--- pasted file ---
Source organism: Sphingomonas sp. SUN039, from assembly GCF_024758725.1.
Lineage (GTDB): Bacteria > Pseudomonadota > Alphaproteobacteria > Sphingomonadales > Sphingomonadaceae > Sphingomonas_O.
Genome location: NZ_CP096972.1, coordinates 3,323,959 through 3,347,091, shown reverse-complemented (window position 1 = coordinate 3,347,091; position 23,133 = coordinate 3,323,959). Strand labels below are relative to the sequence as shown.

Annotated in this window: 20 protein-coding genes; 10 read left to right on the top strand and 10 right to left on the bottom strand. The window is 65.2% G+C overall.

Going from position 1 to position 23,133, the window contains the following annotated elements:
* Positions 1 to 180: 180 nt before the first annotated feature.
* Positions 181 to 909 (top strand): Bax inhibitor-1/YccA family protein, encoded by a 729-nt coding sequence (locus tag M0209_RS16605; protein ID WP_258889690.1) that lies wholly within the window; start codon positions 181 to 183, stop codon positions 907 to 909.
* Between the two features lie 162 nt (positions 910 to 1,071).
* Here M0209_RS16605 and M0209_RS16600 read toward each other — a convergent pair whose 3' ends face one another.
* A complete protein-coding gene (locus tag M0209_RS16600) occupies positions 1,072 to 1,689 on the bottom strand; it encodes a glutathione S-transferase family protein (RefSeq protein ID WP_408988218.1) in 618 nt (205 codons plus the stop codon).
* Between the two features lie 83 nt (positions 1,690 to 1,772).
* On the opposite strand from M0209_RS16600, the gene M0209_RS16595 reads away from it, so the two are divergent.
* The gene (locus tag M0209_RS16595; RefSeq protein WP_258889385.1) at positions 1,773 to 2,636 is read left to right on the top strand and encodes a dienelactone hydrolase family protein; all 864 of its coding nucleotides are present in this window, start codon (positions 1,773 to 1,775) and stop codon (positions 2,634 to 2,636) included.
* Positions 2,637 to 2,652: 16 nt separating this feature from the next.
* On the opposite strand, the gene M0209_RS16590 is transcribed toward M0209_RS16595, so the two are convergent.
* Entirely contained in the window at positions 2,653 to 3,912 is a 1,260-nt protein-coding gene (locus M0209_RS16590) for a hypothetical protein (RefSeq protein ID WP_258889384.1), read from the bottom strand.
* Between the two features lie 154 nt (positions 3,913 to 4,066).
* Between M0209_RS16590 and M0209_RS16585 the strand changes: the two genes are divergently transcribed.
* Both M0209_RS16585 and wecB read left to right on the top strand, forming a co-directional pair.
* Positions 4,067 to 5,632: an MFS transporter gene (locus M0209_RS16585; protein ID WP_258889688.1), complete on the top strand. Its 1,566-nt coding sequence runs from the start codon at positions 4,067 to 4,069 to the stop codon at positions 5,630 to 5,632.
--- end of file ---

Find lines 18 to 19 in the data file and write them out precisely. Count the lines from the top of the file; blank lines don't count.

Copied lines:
* Between M0209_RS16590 and M0209_RS16585 the strand changes: the two genes are divergently transcribed.
* Both M0209_RS16585 and wecB read left to right on the top strand, forming a co-directional pair.